Joe Nayquonabe, CEO of Mille Lacs Corporate Ventures, has the following suggestions about initial outreach: “I think a lot of people assume that you should go to the Tribal elected officials or chairs. And to me, that’s a major blunder. For me, in my nation, our commissioners really act on behalf of our Chief Executive. It’s funny when folks go to elected leaders, and then they get sent straight back to commissioner. You should start as close as you can to wherever the thing you’re trying to pitch will be implemented. Don’t try to usurp the chain of command.”

Failing to follow a nation’s process will result in extra time and headache for everyone involved. Consider this case where a non-Native organization wanted to help support a nation’s foster care system. They started their work by fixing up an old community building on a reservation. While most folks were thrilled, they didn’t ask for the nation’s approval first.

Things didn’t stay positive for long. A rift developed between community members and the leader of this organization. Folks went to the Tribal Council to complain they were doing work without permission. The Council then called a meeting with this leader to explain.

Once he provided an explanation, the Council agreed he was doing good work and ultimately gave him an official resolution. The nation’s district representatives then had to go back to their communities to explain that the person working on their community building now had an official resolution and was in the clear.

While things might have worked out well in the end, frame the situation in terms of time and energy wasted. If this person had started with approval from the nation, the district representatives would not have had to spend valuable time reporting him and bringing the message back to their communities.

It’s not a great look to be reported and required to explain yourself. Wouldn’t you rather start out on a positive note? When working with Native nations, always seek permission first, not forgiveness later.


In addition to structural processes, consider cultural protocols. For many Native communities, mutual exchange is a shared common value. Look for ways to incorporate it into your plan. For example, when asking for something (knowledge, permission, etc.), it’s common to offer tobacco. Offering tobacco demonstrates respect for the other person’s labor, time, and knowledge. If your own cultural protocols do not allow you to handle tobacco, consider bringing another gift to acknowledge the other person’s experience. Medicines from your own community or local medicines in the form of tea are great substitutes. Again, it is your responsibility to research those cultural protocols specific to the nation you wish to work with. Cultural competency is incredibly important.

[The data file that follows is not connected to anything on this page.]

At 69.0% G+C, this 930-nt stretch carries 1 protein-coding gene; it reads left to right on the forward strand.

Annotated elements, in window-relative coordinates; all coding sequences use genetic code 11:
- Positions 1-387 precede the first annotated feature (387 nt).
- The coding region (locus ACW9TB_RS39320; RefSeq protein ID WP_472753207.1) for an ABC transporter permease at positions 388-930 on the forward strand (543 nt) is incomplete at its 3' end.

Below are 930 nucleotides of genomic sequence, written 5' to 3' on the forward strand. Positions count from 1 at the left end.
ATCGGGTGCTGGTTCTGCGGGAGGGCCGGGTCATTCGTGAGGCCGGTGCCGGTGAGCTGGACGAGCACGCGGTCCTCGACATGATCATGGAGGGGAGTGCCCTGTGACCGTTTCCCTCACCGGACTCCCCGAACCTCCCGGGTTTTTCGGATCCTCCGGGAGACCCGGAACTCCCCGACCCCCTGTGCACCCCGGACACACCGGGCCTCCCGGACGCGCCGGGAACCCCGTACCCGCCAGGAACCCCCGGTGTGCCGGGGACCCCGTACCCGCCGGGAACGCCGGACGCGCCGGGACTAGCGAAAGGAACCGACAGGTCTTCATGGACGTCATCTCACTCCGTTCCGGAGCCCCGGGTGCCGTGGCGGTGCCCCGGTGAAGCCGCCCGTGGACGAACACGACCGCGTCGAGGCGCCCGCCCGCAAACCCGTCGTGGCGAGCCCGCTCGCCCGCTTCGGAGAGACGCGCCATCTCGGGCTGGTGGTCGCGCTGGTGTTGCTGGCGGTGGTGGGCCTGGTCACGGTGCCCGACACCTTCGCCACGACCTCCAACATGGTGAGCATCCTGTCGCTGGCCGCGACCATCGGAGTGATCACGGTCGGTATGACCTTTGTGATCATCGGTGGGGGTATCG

Before you offer tobacco or a gift, consider the seriousness of the ask. Is your attempt heartfelt? Are you prepared to follow through on your ask with action?


Sometimes, you’ll need to incentivize participation at the start of your work. It’s another unique aspect of working in Indian Country. The need to incentivize participation stems from trust. Until you can produce good work and show the community that you’re capable of acting on your words, you need to find creative ways to bring people in. Giveaways are also very common in Indian Country and align with Indigenous values.

Incentives are not just for outside groups. Sometimes, Tribal leaders use incentives to motivate community members. Why would folks within a community have to do this? One answer is survey fatigue in Indian Country. Folks are constantly asked what their needs are, but sometimes, solutions are not implemented. Consider surveys from state and federal agencies, charities, and Tribal governments themselves.

An Example

We’ll share an example demonstrating the effective use of incentives from a Native nation in our region. Leaders from the nation wanted to take their community through a strategic planning process.

Producing an end product that reflected the needs of the full community required meaningful community participation. Rather than a small group, leaders wanted a broad swath of the community to participate.